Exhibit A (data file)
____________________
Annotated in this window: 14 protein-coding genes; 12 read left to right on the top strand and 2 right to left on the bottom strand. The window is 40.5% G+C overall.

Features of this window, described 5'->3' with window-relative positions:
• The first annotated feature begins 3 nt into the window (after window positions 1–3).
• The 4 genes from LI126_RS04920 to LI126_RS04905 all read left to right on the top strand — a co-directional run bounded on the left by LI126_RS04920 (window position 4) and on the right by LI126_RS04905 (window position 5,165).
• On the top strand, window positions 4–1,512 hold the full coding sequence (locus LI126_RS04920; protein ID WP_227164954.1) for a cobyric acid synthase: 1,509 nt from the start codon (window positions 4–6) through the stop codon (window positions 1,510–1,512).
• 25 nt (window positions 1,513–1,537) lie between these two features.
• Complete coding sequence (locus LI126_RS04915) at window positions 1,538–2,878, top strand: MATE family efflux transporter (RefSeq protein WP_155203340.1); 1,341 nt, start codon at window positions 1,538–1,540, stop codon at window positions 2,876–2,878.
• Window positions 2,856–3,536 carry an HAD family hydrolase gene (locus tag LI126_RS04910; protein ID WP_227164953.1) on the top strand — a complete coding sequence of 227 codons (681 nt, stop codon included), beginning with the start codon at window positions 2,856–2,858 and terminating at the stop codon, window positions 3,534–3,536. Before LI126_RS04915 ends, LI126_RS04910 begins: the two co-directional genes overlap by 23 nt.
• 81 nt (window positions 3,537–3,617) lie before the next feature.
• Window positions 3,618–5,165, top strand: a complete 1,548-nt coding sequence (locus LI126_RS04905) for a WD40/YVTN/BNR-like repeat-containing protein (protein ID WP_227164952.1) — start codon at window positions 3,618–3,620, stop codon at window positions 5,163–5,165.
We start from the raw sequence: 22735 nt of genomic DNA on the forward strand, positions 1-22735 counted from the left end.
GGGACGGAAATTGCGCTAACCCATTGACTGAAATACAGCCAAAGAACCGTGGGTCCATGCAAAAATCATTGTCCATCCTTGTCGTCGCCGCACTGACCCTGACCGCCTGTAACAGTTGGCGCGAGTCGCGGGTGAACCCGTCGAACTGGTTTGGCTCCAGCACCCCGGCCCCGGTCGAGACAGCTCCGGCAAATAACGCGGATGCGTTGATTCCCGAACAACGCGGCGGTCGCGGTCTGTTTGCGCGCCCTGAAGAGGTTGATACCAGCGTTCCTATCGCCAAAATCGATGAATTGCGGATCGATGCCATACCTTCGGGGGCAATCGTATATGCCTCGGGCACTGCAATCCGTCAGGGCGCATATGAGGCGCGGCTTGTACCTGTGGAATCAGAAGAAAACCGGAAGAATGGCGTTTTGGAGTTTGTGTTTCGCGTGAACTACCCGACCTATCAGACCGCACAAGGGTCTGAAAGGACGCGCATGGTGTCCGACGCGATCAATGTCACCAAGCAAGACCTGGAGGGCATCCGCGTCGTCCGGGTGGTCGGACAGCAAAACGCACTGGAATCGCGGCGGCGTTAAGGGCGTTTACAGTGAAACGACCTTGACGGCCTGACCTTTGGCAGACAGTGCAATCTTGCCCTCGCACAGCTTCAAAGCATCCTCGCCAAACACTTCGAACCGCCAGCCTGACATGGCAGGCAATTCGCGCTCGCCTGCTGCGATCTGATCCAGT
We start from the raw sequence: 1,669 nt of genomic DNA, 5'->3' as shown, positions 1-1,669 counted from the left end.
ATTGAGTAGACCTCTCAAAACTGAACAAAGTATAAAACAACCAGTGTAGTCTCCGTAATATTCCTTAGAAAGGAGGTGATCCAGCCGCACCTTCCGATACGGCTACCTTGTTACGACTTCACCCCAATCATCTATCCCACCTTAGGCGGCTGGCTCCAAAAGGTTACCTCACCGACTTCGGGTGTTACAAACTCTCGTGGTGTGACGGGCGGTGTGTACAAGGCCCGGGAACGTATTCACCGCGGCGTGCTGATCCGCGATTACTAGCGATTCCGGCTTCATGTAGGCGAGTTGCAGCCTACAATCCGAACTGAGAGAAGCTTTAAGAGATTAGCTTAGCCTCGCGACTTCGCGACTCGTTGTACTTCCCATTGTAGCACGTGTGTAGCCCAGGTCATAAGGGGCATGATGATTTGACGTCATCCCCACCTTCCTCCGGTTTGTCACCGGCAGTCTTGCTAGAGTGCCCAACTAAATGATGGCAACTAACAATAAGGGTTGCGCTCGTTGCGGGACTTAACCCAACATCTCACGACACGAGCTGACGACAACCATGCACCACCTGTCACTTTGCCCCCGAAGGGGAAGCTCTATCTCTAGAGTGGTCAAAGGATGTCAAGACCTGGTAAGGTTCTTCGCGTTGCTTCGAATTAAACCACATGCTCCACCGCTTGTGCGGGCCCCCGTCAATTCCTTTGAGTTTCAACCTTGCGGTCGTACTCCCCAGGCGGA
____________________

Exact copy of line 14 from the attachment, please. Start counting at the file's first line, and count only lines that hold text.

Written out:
ATTGAGTAGACCTCTCAAAACTGAACAAAGTATAAAACAACCAGTGTAGTCTCCGTAATATTCCTTAGAAAGGAGGTGATCCAGCCGCACCTTCCGATACGGCTACCTTGTTACGACTTCACCCCAATCATCTATCCCACCTTAGGCGGCTGGCTCCAAAAGGTTACCTCACCGACTTCGGGTGTTACAAACTCTCGTGGTGTGACGGGCGGTGTGTACAAGGCCCGGGAACGTATTCACCGCGGCGTGCTGATCCGCGATTACTAGCGATTCCGGCTTCATGTAGGCGAGTTGCAGCCTACAATCCGAACTGAGAGAAGCTTTAAGAGATTAGCTTAGCCTCGCGACTTCGCGACTCGTTGTACTTCCCATTGTAGCACGTGTGTAGCCCAGGTCATAAGGGGCATGATGATTTGACGTCATCCCCACCTTCCTCCGGTTTGTCACCGGCAGTCTTGCTAGAGTGCCCAACTAAATGATGGCAACTAACAATAAGGGTTGCGCTCGTTGCGGGACTTAACCCAACATCTCACGACACGAGCTGACGACAACCATGCACCACCTGTCACTTTGCCCCCGAAGGGGAAGCTCTATCTCTAGAGTGGTCAAAGGATGTCAAGACCTGGTAAGGTTCTTCGCGTTGCTTCGAATTAAACCACATGCTCCACCGCTTGTGCGGGCCCCCGTCAATTCCTTTGAGTTTCAACCTTGCGGTCGTACTCCCCAGGCGGA